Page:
Imagine waking up one day and going about your regular routine, when suddenly something happens that will not only change your life but the lives of Catholics and Mexicans forever.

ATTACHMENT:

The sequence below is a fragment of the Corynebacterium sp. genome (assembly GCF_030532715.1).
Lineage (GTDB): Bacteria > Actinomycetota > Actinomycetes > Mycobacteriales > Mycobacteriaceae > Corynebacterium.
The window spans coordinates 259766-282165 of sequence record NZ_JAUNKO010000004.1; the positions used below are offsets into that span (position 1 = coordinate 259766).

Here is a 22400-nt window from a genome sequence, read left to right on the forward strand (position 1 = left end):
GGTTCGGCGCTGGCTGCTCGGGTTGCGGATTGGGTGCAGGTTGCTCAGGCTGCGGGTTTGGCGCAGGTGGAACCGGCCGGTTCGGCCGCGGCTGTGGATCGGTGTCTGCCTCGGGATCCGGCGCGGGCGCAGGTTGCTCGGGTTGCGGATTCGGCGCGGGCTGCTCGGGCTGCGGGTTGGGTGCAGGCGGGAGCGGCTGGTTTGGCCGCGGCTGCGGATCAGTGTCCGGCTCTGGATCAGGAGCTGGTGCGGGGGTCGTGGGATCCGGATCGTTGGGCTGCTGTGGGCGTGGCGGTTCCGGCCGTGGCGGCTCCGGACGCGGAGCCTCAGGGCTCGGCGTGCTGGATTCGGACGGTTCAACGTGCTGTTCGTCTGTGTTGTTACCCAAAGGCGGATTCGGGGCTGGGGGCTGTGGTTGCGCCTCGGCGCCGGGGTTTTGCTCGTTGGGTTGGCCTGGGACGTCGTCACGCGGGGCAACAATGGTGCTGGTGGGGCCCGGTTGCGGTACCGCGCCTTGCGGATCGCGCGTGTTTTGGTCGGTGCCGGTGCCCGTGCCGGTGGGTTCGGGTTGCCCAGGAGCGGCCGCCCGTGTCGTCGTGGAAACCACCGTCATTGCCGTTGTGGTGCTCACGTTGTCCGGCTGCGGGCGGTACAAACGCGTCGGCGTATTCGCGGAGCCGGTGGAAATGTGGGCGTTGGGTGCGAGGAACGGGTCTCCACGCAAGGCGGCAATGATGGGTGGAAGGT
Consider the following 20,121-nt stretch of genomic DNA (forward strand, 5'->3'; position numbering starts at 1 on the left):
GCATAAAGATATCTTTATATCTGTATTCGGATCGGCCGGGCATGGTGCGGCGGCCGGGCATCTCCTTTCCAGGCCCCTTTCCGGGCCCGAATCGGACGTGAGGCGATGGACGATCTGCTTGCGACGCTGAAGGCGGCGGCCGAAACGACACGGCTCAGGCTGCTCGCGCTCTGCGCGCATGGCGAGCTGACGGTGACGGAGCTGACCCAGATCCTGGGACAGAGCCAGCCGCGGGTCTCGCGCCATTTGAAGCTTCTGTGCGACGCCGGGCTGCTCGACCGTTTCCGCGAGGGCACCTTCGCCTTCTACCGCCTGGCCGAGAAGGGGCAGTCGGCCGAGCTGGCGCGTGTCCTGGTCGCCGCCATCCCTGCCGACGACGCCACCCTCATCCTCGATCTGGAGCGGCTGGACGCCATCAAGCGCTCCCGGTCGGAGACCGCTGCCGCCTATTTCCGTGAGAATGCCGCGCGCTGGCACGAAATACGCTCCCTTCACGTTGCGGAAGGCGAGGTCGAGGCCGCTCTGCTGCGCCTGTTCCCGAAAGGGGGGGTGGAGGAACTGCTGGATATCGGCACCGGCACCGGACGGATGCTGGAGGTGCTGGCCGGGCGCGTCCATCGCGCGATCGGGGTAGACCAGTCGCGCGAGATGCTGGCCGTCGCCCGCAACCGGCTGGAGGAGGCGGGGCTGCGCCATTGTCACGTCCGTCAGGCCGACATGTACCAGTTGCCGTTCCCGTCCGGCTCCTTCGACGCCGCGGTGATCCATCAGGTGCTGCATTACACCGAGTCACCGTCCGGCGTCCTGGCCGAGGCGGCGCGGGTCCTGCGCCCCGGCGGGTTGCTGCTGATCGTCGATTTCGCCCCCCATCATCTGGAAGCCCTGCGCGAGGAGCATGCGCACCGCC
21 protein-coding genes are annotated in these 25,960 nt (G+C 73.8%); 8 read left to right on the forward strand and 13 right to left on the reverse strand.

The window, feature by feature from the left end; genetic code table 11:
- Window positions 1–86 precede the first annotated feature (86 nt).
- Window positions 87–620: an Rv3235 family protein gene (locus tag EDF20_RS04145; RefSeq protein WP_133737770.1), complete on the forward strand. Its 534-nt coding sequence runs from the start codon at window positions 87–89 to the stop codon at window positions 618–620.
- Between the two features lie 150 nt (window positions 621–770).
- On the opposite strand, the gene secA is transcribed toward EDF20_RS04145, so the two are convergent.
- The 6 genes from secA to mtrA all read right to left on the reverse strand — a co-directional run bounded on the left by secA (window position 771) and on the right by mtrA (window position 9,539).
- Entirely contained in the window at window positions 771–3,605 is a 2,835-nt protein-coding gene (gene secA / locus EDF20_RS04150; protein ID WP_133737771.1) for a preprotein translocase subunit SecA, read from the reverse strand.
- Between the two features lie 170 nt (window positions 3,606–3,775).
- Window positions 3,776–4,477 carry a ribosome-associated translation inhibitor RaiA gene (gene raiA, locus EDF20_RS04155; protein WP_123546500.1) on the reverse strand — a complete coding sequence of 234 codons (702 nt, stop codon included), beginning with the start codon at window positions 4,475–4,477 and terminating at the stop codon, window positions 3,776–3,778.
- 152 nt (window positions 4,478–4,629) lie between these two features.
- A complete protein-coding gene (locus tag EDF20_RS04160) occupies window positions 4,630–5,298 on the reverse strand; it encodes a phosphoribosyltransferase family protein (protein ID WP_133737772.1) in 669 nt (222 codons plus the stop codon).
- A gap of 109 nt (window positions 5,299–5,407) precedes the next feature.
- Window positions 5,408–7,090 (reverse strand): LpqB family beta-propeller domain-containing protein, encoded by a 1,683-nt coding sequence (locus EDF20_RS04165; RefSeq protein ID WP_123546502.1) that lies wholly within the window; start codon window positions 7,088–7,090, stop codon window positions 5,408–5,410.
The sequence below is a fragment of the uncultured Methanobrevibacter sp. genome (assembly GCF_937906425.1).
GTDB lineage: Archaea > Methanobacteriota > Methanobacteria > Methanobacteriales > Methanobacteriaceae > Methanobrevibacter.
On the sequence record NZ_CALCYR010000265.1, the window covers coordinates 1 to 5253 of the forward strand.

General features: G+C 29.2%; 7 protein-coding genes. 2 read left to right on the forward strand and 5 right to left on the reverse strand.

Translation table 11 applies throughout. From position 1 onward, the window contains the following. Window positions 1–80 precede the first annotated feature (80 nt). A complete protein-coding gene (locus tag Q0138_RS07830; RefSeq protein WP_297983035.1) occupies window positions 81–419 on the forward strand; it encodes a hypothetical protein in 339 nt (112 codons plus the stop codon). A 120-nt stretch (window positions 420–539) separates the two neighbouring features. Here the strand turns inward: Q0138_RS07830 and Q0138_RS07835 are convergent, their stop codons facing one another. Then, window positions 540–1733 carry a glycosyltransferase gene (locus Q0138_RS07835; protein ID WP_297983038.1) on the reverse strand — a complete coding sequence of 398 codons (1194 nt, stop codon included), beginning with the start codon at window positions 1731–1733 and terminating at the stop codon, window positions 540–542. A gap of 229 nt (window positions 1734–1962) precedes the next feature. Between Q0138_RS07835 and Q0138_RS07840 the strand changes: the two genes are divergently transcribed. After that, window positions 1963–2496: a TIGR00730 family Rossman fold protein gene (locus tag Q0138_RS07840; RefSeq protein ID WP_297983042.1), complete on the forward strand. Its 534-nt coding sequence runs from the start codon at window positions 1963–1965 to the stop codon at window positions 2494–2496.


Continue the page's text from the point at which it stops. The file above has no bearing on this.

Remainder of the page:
At dawn on December 9, 1531, Juan Diego, who was a young Aztec Indian from the village of Cuautitlán, was on his way to attend weekly mass at the Franciscan church at Tlatelolco. He had recently converted to Catholicism, and the church was a few miles away from his uncle’s house, where he lived at after the death of his parents. While taking a shortcut over the hill of Tepeyac, he heard his name being called, and at the same time he heard music and the singing of birds.1 He followed the sounds and heard someone calling to him from the peak of the hill, “Juanito, Little Diego.” When he reached the top of the hill, he saw a young lady standing there who motioned for him to come closer: “Juanito, the smallest of my sons, where are you going?” He answered: “My Lady and my child, I have to go to your house in Mexico, Tlatelolco.” She declared herself to be “the eternal Virgin, holy Mother of the true God” and “merciful Mother” of men.2 She told Juan Diego to go to the bishop of Mexico, the Spaniard Fray Juan de Zumarraga, and tell him that she wished to have a church built on the hill of Tepeyac.3 This was the start of a life-changing moment for Juan Diego and soon, for Catholics all over the world.